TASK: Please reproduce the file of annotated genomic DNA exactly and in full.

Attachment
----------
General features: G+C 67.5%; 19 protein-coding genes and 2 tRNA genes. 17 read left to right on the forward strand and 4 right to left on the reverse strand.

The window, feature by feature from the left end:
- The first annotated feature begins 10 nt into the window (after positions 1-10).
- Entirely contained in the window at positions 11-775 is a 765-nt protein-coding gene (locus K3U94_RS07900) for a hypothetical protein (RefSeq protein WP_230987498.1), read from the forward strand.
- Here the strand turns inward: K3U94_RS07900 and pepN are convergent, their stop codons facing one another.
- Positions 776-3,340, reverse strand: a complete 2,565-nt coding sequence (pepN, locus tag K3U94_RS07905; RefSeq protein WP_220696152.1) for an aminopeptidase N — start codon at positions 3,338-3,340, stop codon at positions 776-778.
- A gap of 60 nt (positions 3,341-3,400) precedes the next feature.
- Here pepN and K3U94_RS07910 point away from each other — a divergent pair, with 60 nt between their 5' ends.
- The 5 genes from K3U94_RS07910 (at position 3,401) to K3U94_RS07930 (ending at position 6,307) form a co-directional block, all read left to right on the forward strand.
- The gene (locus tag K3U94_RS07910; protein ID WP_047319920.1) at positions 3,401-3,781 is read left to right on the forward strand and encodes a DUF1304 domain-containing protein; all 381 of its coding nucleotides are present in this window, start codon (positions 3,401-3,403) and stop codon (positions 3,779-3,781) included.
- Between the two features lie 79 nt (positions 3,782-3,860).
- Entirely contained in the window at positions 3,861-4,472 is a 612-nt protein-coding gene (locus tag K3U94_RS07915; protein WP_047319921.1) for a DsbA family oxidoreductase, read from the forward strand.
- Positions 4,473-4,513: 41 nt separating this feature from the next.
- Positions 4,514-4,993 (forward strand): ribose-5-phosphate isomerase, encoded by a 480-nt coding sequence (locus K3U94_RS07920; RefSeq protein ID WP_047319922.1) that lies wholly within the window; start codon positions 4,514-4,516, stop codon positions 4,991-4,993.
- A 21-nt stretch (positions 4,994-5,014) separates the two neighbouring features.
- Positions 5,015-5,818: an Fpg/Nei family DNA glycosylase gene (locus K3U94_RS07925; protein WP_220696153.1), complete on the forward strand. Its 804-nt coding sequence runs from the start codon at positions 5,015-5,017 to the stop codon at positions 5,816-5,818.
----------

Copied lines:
General features: G+C 67.5%; 19 protein-coding genes and 2 tRNA genes. 17 read left to right on the forward strand and 4 right to left on the reverse strand.

The window, feature by feature from the left end:
- The first annotated feature begins 10 nt into the window (after positions 1-10).
- Entirely contained in the window at positions 11-775 is a 765-nt protein-coding gene (locus K3U94_RS07900) for a hypothetical protein (RefSeq protein WP_230987498.1), read from the forward strand.
- Here the strand turns inward: K3U94_RS07900 and pepN are convergent, their stop codons facing one another.
- Positions 776-3,340, reverse strand: a complete 2,565-nt coding sequence (pepN, locus tag K3U94_RS07905; RefSeq protein WP_220696152.1) for an aminopeptidase N — start codon at positions 3,338-3,340, stop codon at positions 776-778.
- A gap of 60 nt (positions 3,341-3,400) precedes the next feature.
- Here pepN and K3U94_RS07910 point away from each other — a divergent pair, with 60 nt between their 5' ends.
- The 5 genes from K3U94_RS07910 (at position 3,401) to K3U94_RS07930 (ending at position 6,307) form a co-directional block, all read left to right on the forward strand.
- The gene (locus tag K3U94_RS07910; protein ID WP_047319920.1) at positions 3,401-3,781 is read left to right on the forward strand and encodes a DUF1304 domain-containing protein; all 381 of its coding nucleotides are present in this window, start codon (positions 3,401-3,403) and stop codon (positions 3,779-3,781) included.
- Between the two features lie 79 nt (positions 3,782-3,860).
- Entirely contained in the window at positions 3,861-4,472 is a 612-nt protein-coding gene (locus tag K3U94_RS07915; protein WP_047319921.1) for a DsbA family oxidoreductase, read from the forward strand.
- Positions 4,473-4,513: 41 nt separating this feature from the next.
- Positions 4,514-4,993 (forward strand): ribose-5-phosphate isomerase, encoded by a 480-nt coding sequence (locus K3U94_RS07920; RefSeq protein ID WP_047319922.1) that lies wholly within the window; start codon positions 4,514-4,516, stop codon positions 4,991-4,993.
- A 21-nt stretch (positions 4,994-5,014) separates the two neighbouring features.
- Positions 5,015-5,818: an Fpg/Nei family DNA glycosylase gene (locus K3U94_RS07925; protein WP_220696153.1), complete on the forward strand. Its 804-nt coding sequence runs from the start codon at positions 5,015-5,017 to the stop codon at positions 5,816-5,818.